Sunday, November 20, 2005


„EKMEK“ or ordinary white bread is a speciality which is eaten on a daily basis in it's native Turkey. It comes in various shapes (plait, flat, ring, etc…) and with many different toppings (sesame or poppy seeds, egg-glaze, olive oil-glaze, etc…).

In Turkey, bread is the foundation of every meal and it holds an important place in people’s lives. Baking is seen as a divine art; Adam who has learnt how to make bread from the Archangel Gabriel is the Patron Saint of bakers. It is then natural to find bakeries in every neighborhood so that the blessed food can be supplied to every family.

“EKMEK” is a light and soft olive oil-enrichened bread very much like it’s Italian cousin “Foccacia”.

With this recipe, I’m sure sure that all of you, unconditional bread lovers, will enjoy the unique taste of “EKMEK BREAD” as if you were in Turkey!…

The following recipe was taken and adapted from Eric Treuille and Ursula Ferrigno’s “Ultimate Bread” (see review).

Makes one loaf

1 Tsp Light runny honey
300ml Water, tepid
2 Tsp dried yeast
500g Strong or plain white flour
1 1/2 Tsp Salt
2 Tbs Virgin olive oil, plus extra to coat and glaze

1. Stir the honey into 150ml of the water in a bowl, then sprinkle in the yeast. Leave for 5 minutes, then stir to dissolve. Mix the flour and salt together in a large bowl. Make a well in the centre and pour in the yeasted liquid.
2. Use a wooden spoon to draw enough of the flour into the yeasted water to form a soft paste. Cover the bowl with a tea towel, then leave to “sponge” until frothy and risen, about 20 minutes.
3. Pour the remaining water, holding back about half, and the olive oil into the well. Mix in the flour. Stir in the reserved water, as needed, to form a firm, moist dough.
4. Turn the dough out on to a lightly floured work surface. Knead until smooth, shiny and elastic, about 10 minutes.
5. Put the dough in a well-oiled bowl, turning it to coat evenly with the oil; cover with a tea towel. Leave to rise until doubled in size, about 1 1/2 - 2 hours. Knock back, then leave to rest for 10 minutes.
6. On a lightly floured work surface, use your hands to flatten the dough into a round, 23cm (9in) across and 2.5cm (1in) thick. Place on a floured baking sheet and cover with a tea towel. Leave to prove until doubled in size, about 45 minutes.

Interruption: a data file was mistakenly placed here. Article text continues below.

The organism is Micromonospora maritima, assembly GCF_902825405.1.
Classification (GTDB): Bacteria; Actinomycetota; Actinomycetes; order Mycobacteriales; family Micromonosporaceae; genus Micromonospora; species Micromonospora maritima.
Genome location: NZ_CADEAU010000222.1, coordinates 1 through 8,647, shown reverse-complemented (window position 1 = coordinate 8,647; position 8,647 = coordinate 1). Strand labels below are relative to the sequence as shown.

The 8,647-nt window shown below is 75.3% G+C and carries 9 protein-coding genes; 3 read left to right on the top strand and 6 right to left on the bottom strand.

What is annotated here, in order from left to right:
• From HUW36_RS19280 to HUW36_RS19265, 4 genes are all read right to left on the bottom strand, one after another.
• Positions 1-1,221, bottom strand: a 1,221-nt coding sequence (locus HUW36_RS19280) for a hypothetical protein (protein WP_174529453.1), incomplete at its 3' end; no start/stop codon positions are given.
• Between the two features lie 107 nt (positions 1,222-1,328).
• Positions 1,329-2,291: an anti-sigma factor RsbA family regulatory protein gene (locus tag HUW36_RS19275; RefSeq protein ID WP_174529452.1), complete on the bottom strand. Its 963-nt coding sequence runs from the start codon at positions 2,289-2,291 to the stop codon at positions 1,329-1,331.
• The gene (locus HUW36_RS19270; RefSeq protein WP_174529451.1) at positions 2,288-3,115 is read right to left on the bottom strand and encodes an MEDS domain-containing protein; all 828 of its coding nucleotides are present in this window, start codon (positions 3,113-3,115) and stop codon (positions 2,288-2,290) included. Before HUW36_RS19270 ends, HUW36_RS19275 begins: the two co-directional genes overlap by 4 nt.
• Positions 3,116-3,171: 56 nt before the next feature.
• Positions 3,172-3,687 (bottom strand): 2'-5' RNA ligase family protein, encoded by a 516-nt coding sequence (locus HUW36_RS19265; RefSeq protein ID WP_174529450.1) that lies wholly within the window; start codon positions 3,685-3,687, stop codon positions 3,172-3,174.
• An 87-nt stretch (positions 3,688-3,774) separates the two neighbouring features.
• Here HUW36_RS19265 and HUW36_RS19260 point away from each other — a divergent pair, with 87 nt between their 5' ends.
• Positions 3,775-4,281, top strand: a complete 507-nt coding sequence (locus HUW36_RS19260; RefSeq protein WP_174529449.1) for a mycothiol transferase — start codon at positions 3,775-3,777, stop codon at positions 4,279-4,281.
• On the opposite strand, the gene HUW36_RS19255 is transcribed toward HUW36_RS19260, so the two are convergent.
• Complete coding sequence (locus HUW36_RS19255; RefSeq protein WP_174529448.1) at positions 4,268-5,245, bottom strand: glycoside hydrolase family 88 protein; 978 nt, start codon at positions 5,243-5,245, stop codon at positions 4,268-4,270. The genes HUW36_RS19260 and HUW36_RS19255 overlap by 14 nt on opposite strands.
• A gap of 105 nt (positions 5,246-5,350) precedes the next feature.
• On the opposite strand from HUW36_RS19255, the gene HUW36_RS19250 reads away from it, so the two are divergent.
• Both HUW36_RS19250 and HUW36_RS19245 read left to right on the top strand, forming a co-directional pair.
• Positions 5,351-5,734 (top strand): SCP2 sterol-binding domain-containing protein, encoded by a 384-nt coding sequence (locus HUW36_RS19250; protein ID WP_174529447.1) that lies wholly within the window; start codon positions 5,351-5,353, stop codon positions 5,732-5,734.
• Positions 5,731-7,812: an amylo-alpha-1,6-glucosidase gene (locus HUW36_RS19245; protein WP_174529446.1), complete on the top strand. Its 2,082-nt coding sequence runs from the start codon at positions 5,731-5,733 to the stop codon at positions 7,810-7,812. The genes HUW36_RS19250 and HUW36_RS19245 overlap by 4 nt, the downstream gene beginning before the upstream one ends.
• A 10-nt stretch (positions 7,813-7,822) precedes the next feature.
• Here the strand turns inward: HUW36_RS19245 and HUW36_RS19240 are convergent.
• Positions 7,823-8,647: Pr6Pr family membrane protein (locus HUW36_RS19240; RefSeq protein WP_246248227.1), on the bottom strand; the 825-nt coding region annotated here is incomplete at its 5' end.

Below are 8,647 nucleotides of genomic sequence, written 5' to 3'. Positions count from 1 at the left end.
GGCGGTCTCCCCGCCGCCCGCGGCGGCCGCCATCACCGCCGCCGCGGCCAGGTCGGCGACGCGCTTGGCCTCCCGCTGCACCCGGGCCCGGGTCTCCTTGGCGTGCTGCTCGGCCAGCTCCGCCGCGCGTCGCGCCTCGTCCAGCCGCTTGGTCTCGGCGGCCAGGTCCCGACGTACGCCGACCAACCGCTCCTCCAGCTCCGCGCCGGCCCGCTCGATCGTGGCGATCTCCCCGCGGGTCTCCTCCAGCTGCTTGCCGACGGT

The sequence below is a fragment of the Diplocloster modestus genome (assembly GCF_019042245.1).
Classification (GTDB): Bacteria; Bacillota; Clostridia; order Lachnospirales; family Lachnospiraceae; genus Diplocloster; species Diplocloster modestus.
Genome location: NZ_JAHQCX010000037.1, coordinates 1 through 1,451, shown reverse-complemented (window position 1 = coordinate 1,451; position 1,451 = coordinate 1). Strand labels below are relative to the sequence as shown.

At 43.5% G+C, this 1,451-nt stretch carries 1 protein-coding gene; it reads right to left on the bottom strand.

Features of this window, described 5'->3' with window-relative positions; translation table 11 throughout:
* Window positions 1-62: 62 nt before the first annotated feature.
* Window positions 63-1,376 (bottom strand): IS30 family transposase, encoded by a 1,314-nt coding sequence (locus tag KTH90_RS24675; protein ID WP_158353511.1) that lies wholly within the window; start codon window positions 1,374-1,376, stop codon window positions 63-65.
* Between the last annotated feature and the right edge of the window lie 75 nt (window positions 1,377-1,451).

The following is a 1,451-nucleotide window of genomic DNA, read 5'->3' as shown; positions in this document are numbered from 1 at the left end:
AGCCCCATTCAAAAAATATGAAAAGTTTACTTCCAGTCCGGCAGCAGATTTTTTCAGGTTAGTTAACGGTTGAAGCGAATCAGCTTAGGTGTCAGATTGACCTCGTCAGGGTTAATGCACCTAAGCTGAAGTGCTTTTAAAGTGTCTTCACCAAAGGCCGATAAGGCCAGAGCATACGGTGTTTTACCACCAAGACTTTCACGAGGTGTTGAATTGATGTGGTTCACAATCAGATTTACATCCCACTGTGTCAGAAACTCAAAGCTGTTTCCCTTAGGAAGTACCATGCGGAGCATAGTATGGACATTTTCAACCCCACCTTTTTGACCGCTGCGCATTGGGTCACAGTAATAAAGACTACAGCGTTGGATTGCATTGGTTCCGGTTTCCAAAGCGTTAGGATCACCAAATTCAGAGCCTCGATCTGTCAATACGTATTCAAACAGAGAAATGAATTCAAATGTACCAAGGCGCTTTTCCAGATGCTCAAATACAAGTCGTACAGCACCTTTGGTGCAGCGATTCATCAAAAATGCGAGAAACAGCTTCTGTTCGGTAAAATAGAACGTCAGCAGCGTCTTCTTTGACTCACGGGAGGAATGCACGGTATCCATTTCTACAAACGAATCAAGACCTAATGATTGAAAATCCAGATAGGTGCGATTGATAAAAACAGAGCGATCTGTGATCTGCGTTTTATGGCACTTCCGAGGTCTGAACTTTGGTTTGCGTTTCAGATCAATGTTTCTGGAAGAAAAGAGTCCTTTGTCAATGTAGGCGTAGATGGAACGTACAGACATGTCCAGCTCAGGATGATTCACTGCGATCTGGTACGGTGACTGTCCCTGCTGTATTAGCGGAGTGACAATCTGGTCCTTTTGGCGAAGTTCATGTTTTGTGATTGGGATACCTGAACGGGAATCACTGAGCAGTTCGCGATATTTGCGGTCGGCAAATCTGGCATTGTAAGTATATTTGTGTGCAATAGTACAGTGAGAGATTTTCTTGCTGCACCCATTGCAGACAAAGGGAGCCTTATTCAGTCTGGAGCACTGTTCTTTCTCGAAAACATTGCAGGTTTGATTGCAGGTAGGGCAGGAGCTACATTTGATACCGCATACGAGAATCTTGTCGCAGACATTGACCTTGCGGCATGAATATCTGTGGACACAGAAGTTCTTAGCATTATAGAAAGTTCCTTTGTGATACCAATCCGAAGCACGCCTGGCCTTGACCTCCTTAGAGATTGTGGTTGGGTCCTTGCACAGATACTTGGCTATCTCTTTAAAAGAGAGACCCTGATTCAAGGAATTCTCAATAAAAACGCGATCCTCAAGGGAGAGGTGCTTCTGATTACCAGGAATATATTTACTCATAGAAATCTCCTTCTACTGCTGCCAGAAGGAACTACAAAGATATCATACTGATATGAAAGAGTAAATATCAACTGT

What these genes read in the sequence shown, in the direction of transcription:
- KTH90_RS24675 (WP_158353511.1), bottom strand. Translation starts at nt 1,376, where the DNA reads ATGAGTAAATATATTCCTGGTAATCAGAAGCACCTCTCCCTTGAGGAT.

7. Brush the dough with olive oil. Use the blunt edge of a knife to make four parallel indentations across the dough, then four more indentations in the opposite direction to make a criss-cross pattern, leaving a 2.5cm (1in) border around the edge.
8. Bake at 220°C (425°F) in the preheated oven for 40 minutes until golden and hollow-sounding when tapped underneath. Sprinkle with extra oil, then leave to cool on a wire rack.

If you shape the dough in order to make 11cm (4.5in) diameter buns, then those breads will be perfect "Hamburger Buns".
The flattened bread is the most spread way “Ekmek” is presented. It has checkboard cuts on it’s top and is brushed with olive oil previous to it’s baking.

Serving suggestions:
Eat “Ekmek” as a main course with “Baba Ganoush”*, “Hummus”*, cheese (especially Feta) or for the breakfast with jam and any spread of your choice. You can also eat it as an accompaniment to meat stews.

*Those recipes can also be found on this blog.

(Plaited Ekmek Bread -Pic by Rosa
(Suleymaniye Mosque, Istanbul -Pic by Hakan Guney
(Flat Ekmek Bread -Pic by


  1. Unfortunately, I have never bought or seen any Ekmek bread here, so I have to make it myself... I really recommend you to try baking it at home as it's delicious!

  2. In the above link, you found bread recipes more than 200. Recipes are categorized by no knead bread, stone bread, pan bread, pochette bread, bread machine bread. You can see all process step by step. And so on.

  3. Was in turkey recently and literally lived on sesame topped and poppy topped ekmek, and was determined to find the recipe to try it at home. Certainly happy and thrilled to have found it in my favourite and trusted blog. Will try it and let u know. BTW shld the water be luke warm for yeasting or room temp ?